Therefore, he prescribes for her a rest-cure. The rest-cure demands her to sit alone without thinking of anything or interacting with society. Instead of that, she should eat, sleep and sit in the upstairs room of a luxurious house which her husband rents. The wife tries to adapt herself, but unfortunately she become very nervous and angry with her husband for not doing anything for her: “I get unreasonably angry with John sometimes” (par.24). The narrator describes the wife’s room, which has four views to refresh the air and a wonderful view the wife can see the beautiful landscape through.
All she has to talk to is ‘nobody but Curley’. Her dreadful frustration at being like this is made obvious when she is speaking to Lennie in the barn. Steinbeck writes; ‘And then her words tumbled out in a passion of communication as though she hurried before her listener could be taken away.’ The word ‘tumbled’ is used to suggest how desperately she needs to talk to someone. The word ‘passion’ is used to suggest the strong powerful need that she has to communicate how she feels to Lennie and it also stresses her impulsive nature. So far in ‘Of Mice and Men’ Curley’s wife has been presented in a negative way, in section 5 Steinbeck shows another side of her which has compassion and caring
The obsession of the color pink, the non-athletic abilities, and the simple things like how women walk or hold their books. In Chapter 9 of To Kill a Mockingbird, Harper Lee also approaches the stereotypical expectations of females. "I could not possibly hope to be a lady if I wore breeches; when I said I could do nothing in a dress, she said I wasn’t supposed to be doing things that required pants. "(Lee 81). Aunt Alexandra was horrified with the fact that Scout did not live up to the standards society had of women.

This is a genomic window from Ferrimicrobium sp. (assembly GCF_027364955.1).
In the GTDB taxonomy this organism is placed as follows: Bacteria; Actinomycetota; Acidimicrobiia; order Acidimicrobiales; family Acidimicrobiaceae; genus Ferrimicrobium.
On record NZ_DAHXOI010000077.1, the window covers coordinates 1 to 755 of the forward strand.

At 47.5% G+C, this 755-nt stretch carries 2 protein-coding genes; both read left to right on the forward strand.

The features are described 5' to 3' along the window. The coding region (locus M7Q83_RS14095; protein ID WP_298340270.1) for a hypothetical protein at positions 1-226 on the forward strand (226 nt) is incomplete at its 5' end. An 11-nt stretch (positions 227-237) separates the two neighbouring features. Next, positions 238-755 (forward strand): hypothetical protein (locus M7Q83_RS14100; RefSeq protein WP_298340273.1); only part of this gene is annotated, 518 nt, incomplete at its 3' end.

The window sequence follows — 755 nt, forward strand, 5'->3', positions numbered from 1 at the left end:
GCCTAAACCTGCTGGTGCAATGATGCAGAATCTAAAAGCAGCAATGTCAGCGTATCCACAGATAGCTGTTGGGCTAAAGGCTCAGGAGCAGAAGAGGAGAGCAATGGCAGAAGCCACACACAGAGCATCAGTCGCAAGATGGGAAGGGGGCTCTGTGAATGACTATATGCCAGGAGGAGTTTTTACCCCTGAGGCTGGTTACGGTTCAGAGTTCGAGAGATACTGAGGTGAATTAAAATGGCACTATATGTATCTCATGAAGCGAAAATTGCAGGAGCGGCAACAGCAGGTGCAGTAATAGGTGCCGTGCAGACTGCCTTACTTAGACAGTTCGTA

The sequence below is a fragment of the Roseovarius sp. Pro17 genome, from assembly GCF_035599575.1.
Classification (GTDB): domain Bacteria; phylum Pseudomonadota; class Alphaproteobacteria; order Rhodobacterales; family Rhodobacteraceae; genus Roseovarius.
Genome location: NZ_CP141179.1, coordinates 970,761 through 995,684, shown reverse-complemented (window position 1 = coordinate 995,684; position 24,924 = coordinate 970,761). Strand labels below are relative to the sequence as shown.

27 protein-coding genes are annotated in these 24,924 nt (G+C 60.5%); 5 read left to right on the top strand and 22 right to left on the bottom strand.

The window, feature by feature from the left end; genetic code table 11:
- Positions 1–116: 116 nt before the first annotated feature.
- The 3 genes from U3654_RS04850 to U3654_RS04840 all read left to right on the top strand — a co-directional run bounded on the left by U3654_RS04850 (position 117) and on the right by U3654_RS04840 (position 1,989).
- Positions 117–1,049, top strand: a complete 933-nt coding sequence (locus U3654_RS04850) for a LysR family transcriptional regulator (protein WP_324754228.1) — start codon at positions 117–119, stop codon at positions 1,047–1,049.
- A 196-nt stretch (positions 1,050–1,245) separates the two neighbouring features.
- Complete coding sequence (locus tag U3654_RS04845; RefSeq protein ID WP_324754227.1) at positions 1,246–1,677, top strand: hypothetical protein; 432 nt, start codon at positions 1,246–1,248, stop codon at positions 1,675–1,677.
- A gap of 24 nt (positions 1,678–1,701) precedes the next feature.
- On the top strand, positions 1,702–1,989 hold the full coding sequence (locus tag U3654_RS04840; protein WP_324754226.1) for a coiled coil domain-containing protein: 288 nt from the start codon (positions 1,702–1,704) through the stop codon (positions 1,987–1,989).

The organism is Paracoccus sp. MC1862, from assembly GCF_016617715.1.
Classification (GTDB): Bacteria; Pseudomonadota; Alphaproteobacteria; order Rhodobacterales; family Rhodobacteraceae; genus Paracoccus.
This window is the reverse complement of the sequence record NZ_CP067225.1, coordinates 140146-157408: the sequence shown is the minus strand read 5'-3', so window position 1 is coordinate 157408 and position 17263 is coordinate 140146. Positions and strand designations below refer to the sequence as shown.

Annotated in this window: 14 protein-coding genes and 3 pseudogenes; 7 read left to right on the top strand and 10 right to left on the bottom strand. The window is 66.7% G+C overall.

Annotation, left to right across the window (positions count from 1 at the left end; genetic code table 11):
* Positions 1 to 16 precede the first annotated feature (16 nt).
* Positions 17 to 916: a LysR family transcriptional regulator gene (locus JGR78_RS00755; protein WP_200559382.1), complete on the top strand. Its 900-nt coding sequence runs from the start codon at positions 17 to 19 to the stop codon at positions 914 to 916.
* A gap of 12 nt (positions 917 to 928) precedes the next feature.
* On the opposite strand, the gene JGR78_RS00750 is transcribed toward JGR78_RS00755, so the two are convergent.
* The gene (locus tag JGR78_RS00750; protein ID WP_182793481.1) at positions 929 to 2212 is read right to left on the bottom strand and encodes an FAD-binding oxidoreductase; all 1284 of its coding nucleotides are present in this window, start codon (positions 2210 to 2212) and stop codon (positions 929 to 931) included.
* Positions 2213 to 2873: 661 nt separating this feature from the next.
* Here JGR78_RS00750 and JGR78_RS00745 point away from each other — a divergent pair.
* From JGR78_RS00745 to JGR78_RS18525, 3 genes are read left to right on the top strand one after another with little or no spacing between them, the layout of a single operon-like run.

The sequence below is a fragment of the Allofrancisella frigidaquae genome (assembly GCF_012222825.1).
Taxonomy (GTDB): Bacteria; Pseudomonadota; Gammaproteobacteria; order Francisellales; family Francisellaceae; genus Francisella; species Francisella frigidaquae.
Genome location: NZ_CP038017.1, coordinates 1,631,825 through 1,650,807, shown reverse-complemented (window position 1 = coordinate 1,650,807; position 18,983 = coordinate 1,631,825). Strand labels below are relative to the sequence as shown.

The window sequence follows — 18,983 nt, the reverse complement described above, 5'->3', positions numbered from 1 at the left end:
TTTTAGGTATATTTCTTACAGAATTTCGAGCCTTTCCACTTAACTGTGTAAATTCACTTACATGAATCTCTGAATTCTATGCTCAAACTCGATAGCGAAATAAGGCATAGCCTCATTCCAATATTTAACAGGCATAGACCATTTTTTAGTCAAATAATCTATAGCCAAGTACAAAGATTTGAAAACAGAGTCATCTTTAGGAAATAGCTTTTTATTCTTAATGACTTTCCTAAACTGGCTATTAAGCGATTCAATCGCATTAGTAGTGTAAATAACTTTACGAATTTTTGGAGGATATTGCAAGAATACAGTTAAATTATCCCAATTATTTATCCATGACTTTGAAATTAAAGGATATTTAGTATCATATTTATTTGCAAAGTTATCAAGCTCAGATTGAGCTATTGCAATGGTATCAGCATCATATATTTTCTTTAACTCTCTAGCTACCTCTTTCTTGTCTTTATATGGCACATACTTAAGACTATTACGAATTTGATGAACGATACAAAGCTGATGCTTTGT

As all children are expected to be obedient in their home, the rebellion of Jing-mei in her home shows her strong feelings against being lived through vicariously. Instead of a stable environment, the home becomes a battlefield where Jing-mei’s mother is traumatized, “as if she were blowing away like a small brown leaf.” The conflict between Jing-mei and her mother develops from their separate dialects. Because she grew up in America, Jing-mei has flawless English. In contrast, Jing-mei’s mother talks in imperfect English, with tense and verb errors. During the climax of the story, Jing-mei’s mother reverts to her native Chinese as she shouts at her daughter.
She then attends a luncheon at Oxbridge and becomes engaged in what she believes to be a “rational” conversation only to be distracted by a Manx cat outside the window. She visits the British Museum to see what she can learn about women from a historical perspective only to find that everything written about women has been written by men and shows women as inferior. These examples illustrate how women are denied the educational resources allowed to men – resources necessary to be a successful writer. The narrator brings up several examples of how the traditional roles of women prevent them from having the personal freedom required to be a successful writer. Women were expected to marry, serve their husbands and care for the children and household leaving them no time or privacy to